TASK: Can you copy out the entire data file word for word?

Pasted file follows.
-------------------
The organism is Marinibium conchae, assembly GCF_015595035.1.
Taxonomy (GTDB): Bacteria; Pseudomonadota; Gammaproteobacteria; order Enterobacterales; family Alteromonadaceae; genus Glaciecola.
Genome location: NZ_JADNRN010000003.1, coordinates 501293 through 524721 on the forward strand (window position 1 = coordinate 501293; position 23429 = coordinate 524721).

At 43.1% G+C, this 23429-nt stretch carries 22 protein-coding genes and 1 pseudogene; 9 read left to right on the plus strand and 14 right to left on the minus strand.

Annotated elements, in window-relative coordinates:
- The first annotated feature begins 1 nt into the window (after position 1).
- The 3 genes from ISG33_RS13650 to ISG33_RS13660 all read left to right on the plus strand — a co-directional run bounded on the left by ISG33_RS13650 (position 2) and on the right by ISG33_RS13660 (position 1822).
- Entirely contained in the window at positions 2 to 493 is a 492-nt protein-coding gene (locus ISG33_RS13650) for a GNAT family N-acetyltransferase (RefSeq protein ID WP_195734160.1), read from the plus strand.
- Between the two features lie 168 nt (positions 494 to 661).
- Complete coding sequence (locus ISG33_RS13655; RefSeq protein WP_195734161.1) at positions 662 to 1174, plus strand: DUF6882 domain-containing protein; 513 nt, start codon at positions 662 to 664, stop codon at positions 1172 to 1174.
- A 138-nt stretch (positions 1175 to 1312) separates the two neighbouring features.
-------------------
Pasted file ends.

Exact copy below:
The organism is Marinibium conchae, assembly GCF_015595035.1.
Taxonomy (GTDB): Bacteria; Pseudomonadota; Gammaproteobacteria; order Enterobacterales; family Alteromonadaceae; genus Glaciecola.
Genome location: NZ_JADNRN010000003.1, coordinates 501293 through 524721 on the forward strand (window position 1 = coordinate 501293; position 23429 = coordinate 524721).

At 43.1% G+C, this 23429-nt stretch carries 22 protein-coding genes and 1 pseudogene; 9 read left to right on the plus strand and 14 right to left on the minus strand.

Annotated elements, in window-relative coordinates:
- The first annotated feature begins 1 nt into the window (after position 1).
- The 3 genes from ISG33_RS13650 to ISG33_RS13660 all read left to right on the plus strand — a co-directional run bounded on the left by ISG33_RS13650 (position 2) and on the right by ISG33_RS13660 (position 1822).
- Entirely contained in the window at positions 2 to 493 is a 492-nt protein-coding gene (locus ISG33_RS13650) for a GNAT family N-acetyltransferase (RefSeq protein ID WP_195734160.1), read from the plus strand.
- Between the two features lie 168 nt (positions 494 to 661).
- Complete coding sequence (locus ISG33_RS13655; RefSeq protein WP_195734161.1) at positions 662 to 1174, plus strand: DUF6882 domain-containing protein; 513 nt, start codon at positions 662 to 664, stop codon at positions 1172 to 1174.
- A 138-nt stretch (positions 1175 to 1312) separates the two neighbouring features.